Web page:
Integration represents the physical presence of a person with special needs (or commonly known as disability) in a mainstream educational setting. While children with special needs may share a certain degree of common purpose and activity with their same-age peers, special education and aid is provided for them in a separate setting within the school.
Inclusion, on the other hand, is the participation of a person with special needs alongside with their non-disabled peers in all aspects of school life (academic, extra-curricular and non-academic activities). This means they are full-time active members of the mainstream educational setting and necessary supports are provided for them to participate meaningfully within their classrooms.
Related read: Special Needs Education in Singapore
How would you feel if you knew your child has a classmate with special needs?
I returned from a study trip to Boston, Massachusetts in the United States. I visited several preschool settings, including the Driscoll School where I witness what I never believed was possible, an entirely inclusive setting. This jolted me with surprise, as I wondered if this will someday come to pass in Singapore. Is it possible that children with special needs will become full-time active participants in our local schools?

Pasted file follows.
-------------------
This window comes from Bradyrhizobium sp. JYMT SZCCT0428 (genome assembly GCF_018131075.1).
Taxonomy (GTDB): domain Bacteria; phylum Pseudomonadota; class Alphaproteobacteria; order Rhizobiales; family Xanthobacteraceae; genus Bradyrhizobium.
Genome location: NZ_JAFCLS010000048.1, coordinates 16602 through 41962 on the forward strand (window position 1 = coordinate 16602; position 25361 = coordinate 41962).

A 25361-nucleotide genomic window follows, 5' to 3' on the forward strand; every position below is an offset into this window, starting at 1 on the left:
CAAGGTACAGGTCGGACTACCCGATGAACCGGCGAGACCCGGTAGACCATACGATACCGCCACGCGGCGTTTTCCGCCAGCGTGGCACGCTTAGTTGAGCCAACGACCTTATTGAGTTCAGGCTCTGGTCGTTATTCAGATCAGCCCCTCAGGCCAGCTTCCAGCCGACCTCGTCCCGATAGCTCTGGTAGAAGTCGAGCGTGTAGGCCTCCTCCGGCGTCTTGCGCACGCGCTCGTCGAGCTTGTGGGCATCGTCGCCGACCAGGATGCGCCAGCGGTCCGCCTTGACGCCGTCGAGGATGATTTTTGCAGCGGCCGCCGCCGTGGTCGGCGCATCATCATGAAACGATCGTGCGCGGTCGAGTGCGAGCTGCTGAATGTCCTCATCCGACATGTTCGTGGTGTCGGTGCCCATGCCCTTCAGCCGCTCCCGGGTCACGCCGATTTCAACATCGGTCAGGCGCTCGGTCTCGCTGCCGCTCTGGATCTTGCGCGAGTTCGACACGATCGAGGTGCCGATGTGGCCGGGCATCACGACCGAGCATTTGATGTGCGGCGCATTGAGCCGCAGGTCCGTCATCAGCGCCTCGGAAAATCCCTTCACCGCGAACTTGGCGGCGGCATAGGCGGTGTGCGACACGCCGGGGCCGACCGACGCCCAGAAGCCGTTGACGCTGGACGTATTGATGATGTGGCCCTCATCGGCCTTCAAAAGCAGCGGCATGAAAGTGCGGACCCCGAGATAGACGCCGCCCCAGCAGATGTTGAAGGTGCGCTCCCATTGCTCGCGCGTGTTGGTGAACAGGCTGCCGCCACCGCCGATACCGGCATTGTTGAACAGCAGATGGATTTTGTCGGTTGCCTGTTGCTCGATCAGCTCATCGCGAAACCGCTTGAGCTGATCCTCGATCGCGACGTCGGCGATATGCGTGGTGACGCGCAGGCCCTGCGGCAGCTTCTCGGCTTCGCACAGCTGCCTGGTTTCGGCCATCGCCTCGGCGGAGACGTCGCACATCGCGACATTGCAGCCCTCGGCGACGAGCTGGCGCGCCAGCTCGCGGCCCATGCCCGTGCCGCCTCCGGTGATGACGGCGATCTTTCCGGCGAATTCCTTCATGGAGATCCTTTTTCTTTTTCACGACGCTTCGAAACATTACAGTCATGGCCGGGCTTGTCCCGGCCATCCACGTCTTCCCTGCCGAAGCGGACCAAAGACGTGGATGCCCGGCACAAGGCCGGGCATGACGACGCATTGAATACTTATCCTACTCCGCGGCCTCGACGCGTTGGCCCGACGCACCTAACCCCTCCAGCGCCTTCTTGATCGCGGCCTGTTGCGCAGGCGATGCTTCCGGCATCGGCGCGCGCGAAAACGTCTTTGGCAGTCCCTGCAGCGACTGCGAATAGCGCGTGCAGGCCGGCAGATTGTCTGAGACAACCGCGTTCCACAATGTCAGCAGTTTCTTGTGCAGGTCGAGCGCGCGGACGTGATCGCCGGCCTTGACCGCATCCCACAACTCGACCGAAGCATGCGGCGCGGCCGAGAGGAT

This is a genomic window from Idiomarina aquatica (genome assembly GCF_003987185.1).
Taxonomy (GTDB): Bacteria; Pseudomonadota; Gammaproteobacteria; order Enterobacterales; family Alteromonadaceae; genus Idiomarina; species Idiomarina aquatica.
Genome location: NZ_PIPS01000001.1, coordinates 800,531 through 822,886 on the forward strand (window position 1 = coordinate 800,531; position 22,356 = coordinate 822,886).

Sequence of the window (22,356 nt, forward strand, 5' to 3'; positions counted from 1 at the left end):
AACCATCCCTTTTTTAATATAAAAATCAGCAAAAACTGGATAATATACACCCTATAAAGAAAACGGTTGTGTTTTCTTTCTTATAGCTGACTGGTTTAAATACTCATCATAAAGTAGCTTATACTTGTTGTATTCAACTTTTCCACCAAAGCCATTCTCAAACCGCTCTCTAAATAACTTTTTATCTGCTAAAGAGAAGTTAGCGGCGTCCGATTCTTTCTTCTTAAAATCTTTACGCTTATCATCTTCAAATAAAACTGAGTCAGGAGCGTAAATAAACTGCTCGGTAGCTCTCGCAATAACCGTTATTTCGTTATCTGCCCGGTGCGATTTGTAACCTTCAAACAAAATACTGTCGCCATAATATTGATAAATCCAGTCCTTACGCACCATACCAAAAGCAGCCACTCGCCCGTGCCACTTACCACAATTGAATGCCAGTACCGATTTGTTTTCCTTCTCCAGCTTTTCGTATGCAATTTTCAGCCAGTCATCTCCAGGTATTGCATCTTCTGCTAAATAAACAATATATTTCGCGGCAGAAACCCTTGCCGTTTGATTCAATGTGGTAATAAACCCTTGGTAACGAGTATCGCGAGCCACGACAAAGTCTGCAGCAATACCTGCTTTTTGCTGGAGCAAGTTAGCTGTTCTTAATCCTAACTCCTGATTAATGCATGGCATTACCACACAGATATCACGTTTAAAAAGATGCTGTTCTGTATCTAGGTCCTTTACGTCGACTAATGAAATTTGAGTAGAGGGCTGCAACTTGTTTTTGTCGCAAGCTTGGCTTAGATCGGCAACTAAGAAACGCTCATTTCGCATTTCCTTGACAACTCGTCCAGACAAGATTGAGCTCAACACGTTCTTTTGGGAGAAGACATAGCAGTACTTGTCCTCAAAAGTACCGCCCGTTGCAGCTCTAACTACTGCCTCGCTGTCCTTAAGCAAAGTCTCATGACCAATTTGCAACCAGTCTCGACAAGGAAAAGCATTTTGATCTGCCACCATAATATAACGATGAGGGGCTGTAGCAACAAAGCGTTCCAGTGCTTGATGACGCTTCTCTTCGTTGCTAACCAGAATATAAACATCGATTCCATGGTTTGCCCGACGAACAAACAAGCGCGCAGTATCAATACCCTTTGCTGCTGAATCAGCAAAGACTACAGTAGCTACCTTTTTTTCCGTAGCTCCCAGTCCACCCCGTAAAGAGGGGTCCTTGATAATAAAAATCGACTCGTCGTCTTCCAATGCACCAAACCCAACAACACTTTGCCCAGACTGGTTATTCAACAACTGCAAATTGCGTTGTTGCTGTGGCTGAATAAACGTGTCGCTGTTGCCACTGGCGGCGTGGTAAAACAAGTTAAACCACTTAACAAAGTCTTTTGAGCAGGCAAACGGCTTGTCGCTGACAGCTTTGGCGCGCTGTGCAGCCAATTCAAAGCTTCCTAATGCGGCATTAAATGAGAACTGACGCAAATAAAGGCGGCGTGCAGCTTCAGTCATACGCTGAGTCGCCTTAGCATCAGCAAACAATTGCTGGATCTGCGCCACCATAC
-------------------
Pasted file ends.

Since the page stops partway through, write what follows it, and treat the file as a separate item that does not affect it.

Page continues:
At Brookline’s Driscoll School, I observed the teacher of a class who is assisted by the special education aides. The breath-taking sight is this – in that classroom, there was a child with Down Syndrome, a child with Cerebal Palsy and a child with multiple disabilities, yet every child was participating actively. The teacher communicated with the child with Cerebal Palsy through the communicative device, sat the child with Down Syndrome on a universally designed chair, and brought water play to the child with multiple disabilities. The teacher treated all the children with equality, and the other children interacted and played alongside with them.
While this scene was happening in front of me, a question came to mind: “What about the parents of typically developing children in this school? How do they feel about such an environment?” Well, the parents with typically developing children choose and want to enrol their kids in this school because they are aware of the inclusive program offered in the school. Inclusion has already become part of these people, it is part of their culture.
Are Singaporean parents ready to have typically developing children share the same classroom with children with special needs?
Share your views with us in our comments below.
Text and photo by Melisa Neo
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